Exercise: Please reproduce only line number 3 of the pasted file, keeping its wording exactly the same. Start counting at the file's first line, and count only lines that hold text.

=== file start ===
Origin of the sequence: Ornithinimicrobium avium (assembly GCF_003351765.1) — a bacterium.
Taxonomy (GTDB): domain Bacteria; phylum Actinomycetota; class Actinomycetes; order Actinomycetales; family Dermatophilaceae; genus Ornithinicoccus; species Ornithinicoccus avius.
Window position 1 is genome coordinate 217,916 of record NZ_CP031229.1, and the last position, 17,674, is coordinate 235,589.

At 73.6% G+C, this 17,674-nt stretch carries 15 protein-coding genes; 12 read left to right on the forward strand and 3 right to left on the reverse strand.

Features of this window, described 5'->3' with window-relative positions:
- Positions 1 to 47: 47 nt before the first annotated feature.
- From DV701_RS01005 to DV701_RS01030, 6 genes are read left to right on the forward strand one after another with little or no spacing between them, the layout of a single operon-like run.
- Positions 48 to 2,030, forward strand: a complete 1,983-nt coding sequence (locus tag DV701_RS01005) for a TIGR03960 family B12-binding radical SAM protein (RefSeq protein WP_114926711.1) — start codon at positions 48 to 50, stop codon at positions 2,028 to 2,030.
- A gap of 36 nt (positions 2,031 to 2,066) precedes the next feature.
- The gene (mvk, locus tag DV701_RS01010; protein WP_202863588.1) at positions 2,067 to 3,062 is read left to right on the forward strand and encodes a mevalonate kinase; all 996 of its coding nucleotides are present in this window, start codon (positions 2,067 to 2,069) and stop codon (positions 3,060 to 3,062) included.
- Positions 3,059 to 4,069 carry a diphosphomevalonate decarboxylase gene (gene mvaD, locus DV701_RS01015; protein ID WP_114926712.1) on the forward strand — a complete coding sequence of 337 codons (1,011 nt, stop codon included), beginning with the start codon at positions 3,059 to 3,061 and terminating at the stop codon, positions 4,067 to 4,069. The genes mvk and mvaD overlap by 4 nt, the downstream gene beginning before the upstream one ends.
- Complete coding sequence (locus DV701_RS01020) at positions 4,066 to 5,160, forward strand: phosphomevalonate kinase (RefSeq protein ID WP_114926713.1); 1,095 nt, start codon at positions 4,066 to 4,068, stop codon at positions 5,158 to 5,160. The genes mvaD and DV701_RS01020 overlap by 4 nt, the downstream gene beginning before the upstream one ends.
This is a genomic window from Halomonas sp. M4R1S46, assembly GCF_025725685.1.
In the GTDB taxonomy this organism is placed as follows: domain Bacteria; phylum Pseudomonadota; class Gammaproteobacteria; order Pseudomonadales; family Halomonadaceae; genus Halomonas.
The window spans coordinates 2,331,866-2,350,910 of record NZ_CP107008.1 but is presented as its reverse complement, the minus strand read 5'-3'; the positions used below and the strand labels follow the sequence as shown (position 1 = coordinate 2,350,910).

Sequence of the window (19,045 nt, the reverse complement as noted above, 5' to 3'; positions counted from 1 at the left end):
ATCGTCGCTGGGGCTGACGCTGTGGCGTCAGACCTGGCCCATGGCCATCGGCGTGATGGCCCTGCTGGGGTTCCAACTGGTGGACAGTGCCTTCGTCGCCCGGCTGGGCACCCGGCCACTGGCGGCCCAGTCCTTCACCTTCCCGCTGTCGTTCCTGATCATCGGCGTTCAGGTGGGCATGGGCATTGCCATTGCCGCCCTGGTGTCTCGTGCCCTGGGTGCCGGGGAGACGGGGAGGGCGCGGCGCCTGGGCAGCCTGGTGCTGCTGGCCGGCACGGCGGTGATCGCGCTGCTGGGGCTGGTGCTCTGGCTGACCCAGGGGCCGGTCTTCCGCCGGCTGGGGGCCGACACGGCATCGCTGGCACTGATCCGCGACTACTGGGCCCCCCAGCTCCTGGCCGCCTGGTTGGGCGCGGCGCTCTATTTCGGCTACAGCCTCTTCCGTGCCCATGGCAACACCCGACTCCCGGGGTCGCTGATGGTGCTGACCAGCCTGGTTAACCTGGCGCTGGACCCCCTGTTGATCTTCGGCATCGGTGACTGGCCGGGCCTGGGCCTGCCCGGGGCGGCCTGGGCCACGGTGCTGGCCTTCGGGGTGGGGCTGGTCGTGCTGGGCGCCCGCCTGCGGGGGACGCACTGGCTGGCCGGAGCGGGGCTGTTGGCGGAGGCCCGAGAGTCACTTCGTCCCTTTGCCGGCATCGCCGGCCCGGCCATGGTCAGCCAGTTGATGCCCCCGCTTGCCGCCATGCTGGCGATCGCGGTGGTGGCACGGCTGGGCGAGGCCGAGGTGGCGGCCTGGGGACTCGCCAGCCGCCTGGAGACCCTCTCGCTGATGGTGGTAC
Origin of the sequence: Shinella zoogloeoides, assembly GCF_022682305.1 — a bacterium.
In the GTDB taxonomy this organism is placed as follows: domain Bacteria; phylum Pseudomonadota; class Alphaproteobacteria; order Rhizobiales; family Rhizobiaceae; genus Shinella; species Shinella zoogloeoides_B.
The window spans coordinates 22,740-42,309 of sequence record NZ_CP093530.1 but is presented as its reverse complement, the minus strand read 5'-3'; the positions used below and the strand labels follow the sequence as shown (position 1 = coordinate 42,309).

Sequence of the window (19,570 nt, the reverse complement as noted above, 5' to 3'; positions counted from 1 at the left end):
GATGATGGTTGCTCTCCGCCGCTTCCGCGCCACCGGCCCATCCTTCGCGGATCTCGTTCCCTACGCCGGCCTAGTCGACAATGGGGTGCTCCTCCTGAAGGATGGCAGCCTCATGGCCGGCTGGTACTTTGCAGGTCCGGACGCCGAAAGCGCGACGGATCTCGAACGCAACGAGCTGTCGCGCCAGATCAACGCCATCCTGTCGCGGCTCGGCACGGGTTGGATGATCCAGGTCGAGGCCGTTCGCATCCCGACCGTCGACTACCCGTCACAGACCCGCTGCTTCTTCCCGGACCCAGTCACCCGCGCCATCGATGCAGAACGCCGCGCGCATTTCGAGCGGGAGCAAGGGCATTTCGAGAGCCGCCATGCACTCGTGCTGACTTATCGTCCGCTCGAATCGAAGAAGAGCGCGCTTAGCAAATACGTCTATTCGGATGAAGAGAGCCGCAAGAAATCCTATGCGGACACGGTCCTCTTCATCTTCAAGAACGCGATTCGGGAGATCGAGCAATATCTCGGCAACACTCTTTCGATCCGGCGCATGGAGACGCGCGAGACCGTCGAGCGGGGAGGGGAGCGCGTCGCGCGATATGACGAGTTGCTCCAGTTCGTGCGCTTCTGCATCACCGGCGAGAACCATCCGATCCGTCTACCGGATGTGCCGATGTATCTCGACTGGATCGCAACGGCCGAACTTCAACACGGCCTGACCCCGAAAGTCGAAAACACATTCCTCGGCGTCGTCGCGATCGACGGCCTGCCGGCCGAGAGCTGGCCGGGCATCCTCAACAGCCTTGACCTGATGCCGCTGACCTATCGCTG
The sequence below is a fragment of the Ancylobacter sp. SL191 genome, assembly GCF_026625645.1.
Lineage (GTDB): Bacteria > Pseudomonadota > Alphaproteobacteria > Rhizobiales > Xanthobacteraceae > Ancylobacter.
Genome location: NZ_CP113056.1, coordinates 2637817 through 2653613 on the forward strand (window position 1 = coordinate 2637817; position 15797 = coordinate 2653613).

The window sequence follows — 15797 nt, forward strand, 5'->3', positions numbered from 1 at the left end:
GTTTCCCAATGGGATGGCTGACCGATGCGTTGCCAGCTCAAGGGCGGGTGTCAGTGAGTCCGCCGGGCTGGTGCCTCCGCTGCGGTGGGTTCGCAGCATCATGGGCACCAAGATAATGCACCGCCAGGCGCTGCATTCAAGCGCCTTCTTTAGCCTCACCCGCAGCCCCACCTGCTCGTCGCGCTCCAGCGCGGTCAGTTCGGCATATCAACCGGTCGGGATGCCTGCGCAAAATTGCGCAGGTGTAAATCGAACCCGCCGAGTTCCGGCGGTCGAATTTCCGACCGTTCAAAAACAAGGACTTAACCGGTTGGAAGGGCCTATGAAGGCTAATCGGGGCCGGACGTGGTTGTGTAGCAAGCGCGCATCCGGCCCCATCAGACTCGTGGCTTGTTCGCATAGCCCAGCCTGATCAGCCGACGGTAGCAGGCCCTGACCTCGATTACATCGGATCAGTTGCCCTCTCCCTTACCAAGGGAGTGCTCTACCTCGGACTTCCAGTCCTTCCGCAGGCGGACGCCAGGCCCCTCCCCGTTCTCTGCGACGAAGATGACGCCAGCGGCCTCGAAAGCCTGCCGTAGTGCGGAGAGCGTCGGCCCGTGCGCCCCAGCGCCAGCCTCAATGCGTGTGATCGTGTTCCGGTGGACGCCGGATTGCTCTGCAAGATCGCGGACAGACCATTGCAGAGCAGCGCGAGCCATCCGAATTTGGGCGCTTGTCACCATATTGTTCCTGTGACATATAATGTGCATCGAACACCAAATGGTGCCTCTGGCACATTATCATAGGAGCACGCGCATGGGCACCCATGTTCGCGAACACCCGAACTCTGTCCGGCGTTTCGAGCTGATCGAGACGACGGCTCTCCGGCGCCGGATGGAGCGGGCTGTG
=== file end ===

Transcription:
Window position 1 is genome coordinate 217,916 of record NZ_CP031229.1, and the last position, 17,674, is coordinate 235,589.